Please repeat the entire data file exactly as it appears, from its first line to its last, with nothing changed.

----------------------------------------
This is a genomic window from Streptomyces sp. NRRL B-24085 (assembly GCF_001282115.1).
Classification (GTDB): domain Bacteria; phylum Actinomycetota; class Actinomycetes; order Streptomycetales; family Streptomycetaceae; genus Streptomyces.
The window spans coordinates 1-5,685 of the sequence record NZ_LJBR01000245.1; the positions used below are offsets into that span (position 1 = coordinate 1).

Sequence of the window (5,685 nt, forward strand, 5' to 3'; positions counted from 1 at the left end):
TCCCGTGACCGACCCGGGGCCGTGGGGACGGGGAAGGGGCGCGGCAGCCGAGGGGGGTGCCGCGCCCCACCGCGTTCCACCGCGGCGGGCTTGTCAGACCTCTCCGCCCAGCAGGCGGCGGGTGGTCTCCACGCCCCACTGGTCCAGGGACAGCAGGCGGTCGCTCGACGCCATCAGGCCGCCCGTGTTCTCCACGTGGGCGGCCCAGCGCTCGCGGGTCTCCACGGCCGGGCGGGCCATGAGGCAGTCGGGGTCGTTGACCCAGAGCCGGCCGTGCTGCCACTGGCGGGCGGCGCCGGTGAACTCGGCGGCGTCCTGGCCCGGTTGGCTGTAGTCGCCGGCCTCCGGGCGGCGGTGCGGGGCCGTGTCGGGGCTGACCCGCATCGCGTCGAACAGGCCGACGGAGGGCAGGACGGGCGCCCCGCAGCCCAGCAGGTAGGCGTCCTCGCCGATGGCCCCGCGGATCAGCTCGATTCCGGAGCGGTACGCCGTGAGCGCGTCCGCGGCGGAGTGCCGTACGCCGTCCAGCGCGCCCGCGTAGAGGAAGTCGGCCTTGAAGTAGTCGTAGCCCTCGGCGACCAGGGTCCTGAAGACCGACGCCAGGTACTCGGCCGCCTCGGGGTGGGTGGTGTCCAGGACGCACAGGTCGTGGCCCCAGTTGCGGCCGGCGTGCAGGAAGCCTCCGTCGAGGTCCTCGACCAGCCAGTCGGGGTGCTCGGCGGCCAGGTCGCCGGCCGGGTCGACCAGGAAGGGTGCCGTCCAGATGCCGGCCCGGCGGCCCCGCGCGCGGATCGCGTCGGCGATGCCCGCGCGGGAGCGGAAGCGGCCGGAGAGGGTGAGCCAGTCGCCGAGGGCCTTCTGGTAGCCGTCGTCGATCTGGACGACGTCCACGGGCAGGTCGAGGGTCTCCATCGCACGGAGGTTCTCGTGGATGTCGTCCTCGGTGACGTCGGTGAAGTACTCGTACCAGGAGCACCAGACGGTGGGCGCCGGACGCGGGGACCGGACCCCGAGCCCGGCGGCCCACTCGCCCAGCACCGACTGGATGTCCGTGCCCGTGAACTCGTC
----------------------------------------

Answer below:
This is a genomic window from Streptomyces sp. NRRL B-24085 (assembly GCF_001282115.1).
Classification (GTDB): domain Bacteria; phylum Actinomycetota; class Actinomycetes; order Streptomycetales; family Streptomycetaceae; genus Streptomyces.
The window spans coordinates 1-5,685 of the sequence record NZ_LJBR01000245.1; the positions used below are offsets into that span (position 1 = coordinate 1).

Sequence of the window (5,685 nt, forward strand, 5' to 3'; positions counted from 1 at the left end):
TCCCGTGACCGACCCGGGGCCGTGGGGACGGGGAAGGGGCGCGGCAGCCGAGGGGGGTGCCGCGCCCCACCGCGTTCCACCGCGGCGGGCTTGTCAGACCTCTCCGCCCAGCAGGCGGCGGGTGGTCTCCACGCCCCACTGGTCCAGGGACAGCAGGCGGTCGCTCGACGCCATCAGGCCGCCCGTGTTCTCCACGTGGGCGGCCCAGCGCTCGCGGGTCTCCACGGCCGGGCGGGCCATGAGGCAGTCGGGGTCGTTGACCCAGAGCCGGCCGTGCTGCCACTGGCGGGCGGCGCCGGTGAACTCGGCGGCGTCCTGGCCCGGTTGGCTGTAGTCGCCGGCCTCCGGGCGGCGGTGCGGGGCCGTGTCGGGGCTGACCCGCATCGCGTCGAACAGGCCGACGGAGGGCAGGACGGGCGCCCCGCAGCCCAGCAGGTAGGCGTCCTCGCCGATGGCCCCGCGGATCAGCTCGATTCCGGAGCGGTACGCCGTGAGCGCGTCCGCGGCGGAGTGCCGTACGCCGTCCAGCGCGCCCGCGTAGAGGAAGTCGGCCTTGAAGTAGTCGTAGCCCTCGGCGACCAGGGTCCTGAAGACCGACGCCAGGTACTCGGCCGCCTCGGGGTGGGTGGTGTCCAGGACGCACAGGTCGTGGCCCCAGTTGCGGCCGGCGTGCAGGAAGCCTCCGTCGAGGTCCTCGACCAGCCAGTCGGGGTGCTCGGCGGCCAGGTCGCCGGCCGGGTCGACCAGGAAGGGTGCCGTCCAGATGCCGGCCCGGCGGCCCCGCGCGCGGATCGCGTCGGCGATGCCCGCGCGGGAGCGGAAGCGGCCGGAGAGGGTGAGCCAGTCGCCGAGGGCCTTCTGGTAGCCGTCGTCGATCTGGACGACGTCCACGGGCAGGTCGAGGGTCTCCATCGCACGGAGGTTCTCGTGGATGTCGTCCTCGGTGACGTCGGTGAAGTACTCGTACCAGGAGCACCAGACGGTGGGCGCCGGACGCGGGGACCGGACCCCGAGCCCGGCGGCCCACTCGCCCAGCACCGACTGGATGTCCGTGCCCGTGAACTCGTC